The ‘sky blues’ have made their mark this year with a great deal of new ideas and new friendships. These have resulted from a recent initiative led by Provincial Senior Grand Warden designate John Lee. An opening event at Cleveleys Masonic Hall saw over 70 brethren attending in the dining room, many of whom retired to the bar where networking was the order of the day. It will be of no surprise therefore that Fairhaven Lodge No 5076 sent a strong delegation to this event.
The master of Fairhaven Lodge John Conroy was well supported by his wardens, Terry Stephens-Lewing and Andrew Harwood, along with three other sky-blue members, two of whom were fellow crafts. Their activities have resulted in several visits to their lodge from brethren from across the Fylde, followed by Fairhaven Lodge brethren visiting other lodges, including Peace and Unity Lodge No 3966 and Anchorsholme Lodge No 5854. Visiting exchanges already exist with Lodge of Fidelity No 1256, Landmark Lodge No 7273 and Tithebarn Lodge No 8446, all of which meet at Poulton-le-Fylde.
The Fairhaven Masonic year has been a rollercoaster ride which began with Roger Perry representing Provincial Grand Master Tony Harrison at the installation. Roger was pleased to note on that occasion just how many younger members were working their way through the ranks. The new team wasted no time in making their mark with the initiation of Graham Dew. In this ceremony every officer on the floor was wearing sky blue. Since then they have passed Melvyn Gray to the second degree, raised David Arrow to the third degree and at their last meeting before the recess, raised Melvyn Gray as well.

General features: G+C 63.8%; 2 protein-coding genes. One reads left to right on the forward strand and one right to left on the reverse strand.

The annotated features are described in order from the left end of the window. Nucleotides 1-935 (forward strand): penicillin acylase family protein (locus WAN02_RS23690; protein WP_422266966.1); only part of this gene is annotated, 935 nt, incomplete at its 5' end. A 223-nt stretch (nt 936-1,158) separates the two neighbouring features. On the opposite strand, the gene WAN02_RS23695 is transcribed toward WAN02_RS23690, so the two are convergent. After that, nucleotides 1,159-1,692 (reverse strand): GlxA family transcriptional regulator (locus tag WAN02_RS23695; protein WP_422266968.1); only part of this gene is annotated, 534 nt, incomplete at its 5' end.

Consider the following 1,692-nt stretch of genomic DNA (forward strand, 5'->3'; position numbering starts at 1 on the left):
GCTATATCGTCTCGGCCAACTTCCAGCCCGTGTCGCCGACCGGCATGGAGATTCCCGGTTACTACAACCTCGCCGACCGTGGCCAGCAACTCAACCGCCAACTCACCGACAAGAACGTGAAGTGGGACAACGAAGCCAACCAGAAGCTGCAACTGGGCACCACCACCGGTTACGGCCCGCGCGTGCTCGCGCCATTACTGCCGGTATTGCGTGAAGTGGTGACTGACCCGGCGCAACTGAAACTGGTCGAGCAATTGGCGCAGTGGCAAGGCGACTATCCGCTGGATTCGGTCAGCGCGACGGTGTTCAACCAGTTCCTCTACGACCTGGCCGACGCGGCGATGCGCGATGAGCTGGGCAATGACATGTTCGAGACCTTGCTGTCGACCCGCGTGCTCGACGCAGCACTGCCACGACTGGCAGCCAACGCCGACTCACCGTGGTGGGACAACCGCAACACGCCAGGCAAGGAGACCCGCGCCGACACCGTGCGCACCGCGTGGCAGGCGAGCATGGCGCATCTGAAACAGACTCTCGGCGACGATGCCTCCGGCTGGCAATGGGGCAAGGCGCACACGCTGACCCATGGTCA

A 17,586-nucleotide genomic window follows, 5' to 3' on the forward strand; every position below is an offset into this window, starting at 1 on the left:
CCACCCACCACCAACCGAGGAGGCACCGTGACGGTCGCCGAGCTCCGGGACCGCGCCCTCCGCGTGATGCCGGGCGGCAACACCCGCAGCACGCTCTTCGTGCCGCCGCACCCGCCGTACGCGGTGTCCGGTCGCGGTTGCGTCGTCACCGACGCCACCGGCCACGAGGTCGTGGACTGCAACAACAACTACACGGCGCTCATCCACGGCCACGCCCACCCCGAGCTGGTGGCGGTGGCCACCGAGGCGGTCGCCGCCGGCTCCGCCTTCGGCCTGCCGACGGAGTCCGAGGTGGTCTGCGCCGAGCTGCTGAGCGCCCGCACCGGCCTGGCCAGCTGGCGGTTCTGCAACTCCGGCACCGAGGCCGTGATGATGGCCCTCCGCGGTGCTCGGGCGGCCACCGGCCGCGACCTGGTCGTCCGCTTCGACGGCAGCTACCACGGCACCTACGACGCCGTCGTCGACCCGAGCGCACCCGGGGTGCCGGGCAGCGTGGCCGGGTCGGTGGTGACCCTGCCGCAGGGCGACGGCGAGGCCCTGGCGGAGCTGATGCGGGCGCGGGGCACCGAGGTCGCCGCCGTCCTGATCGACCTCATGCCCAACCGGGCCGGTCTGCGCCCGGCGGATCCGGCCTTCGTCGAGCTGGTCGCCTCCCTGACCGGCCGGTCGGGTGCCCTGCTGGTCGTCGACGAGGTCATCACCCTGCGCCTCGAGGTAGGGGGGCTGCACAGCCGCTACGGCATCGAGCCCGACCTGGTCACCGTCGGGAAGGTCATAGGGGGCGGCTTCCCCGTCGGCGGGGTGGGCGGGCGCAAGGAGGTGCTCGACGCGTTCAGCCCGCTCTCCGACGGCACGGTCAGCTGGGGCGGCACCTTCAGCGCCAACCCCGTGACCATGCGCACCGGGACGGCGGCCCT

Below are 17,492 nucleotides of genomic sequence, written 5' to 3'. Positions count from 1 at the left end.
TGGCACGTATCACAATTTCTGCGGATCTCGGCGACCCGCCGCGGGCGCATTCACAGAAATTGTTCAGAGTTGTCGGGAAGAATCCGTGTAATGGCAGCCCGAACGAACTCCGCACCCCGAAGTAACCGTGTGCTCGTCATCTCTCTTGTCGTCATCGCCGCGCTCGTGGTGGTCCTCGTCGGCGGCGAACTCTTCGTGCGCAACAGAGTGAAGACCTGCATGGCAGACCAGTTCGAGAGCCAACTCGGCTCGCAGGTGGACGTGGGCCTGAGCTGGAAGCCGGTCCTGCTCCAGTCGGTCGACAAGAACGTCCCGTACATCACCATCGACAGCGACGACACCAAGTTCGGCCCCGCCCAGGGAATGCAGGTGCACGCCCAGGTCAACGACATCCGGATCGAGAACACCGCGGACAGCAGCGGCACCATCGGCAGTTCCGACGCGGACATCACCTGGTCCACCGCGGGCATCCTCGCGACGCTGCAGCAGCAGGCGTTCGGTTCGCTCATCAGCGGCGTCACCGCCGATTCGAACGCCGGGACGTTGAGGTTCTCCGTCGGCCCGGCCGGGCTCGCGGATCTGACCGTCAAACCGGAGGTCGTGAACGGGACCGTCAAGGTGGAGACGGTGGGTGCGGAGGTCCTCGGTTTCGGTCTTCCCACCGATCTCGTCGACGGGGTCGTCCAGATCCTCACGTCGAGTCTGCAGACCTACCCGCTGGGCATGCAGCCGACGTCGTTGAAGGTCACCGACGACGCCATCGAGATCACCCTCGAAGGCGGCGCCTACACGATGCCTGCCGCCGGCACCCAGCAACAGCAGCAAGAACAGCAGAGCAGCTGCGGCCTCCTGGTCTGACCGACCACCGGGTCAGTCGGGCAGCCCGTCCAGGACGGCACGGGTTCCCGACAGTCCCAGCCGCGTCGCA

The passing ceremony for Melvyn Gray was a delight to watch with master John Conroy leading from the front, again supported by his sky blue team with Paul Frieburg covering as junior deacon. The candidate was guided through this ceremony by Mick Steel with confidence and ease, characteristics that would prove to be second nature during subsequent meetings. Melvyn Gray conducted himself very well throughout the ceremony, obviously enjoying the experience. Enjoyment of life is a constant characteristic of Melvyn’s. He has taken to Masonry like a duck to water and is ever eager to learn and be involved. A fine ceremony of passing was concluded by an explanation of the second degree tracing board delivered by David Atkinson in his own inimitable fashion.
At the following month’s meeting David Arrow was raised to the third degree, again by the master John Conroy, a feat of ritual rarely achieved by a first term master. Two separate degree ceremonies in 28 days is usually the preserve of experienced past masters. This meeting was attended by a larger assemblage, partly due to the reputation being built by the lodge and partly perhaps by the attendance of Assistant Provincial Grand Master David Winder. David, who’s meeting with David Arrow at a charity giving day, was influential in the candidate’s membership of the lodge – no pressure there then!
David Winder’s presence seemed to inspire the Fairhaven team and an excellent ceremony of raising was witnessed by all. With the ubiquitous Mick Steel in support, David Arrow answered his questions with confidence and aplomb before being entrusted and retiring to prepare. It was again Mick Steel waiting inside the door to conduct the candidate through the ceremony. Needless to say, Mick carried out his duties with the same calm confidence shown during the ceremony of the previous month. John Conroy was an example of control and ease and there was another fine ceremony put to bed. Or was it?
Protocol now requires the recitation of the traditional history, presentation of the tracing board and the explanation of the secrets of the degree. Step up David Atkinson for as fine a delivery of these aspects as can be seen. David’s preferred delivery style for this part of the ceremony is in the centre of the lodge with brethren gathered around the tracing board as in the other degrees. As always with David, the delivery was spot on.